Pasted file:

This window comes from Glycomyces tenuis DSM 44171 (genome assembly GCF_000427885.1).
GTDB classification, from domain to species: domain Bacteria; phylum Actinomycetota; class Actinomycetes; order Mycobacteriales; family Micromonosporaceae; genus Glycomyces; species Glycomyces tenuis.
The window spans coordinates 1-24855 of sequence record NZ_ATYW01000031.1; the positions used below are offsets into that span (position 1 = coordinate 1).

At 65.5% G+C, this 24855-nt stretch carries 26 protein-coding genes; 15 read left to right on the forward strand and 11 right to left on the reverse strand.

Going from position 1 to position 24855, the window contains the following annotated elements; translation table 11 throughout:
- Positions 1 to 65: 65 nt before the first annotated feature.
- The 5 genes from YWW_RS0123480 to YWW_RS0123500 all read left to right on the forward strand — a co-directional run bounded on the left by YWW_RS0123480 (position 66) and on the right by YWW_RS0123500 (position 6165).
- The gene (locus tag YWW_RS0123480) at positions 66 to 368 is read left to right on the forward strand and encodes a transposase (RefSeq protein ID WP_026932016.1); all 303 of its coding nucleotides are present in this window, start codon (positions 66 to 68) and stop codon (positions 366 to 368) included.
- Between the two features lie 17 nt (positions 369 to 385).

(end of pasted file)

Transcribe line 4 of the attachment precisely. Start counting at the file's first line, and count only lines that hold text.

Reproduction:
At 65.5% G+C, this 24855-nt stretch carries 26 protein-coding genes; 15 read left to right on the forward strand and 11 right to left on the reverse strand.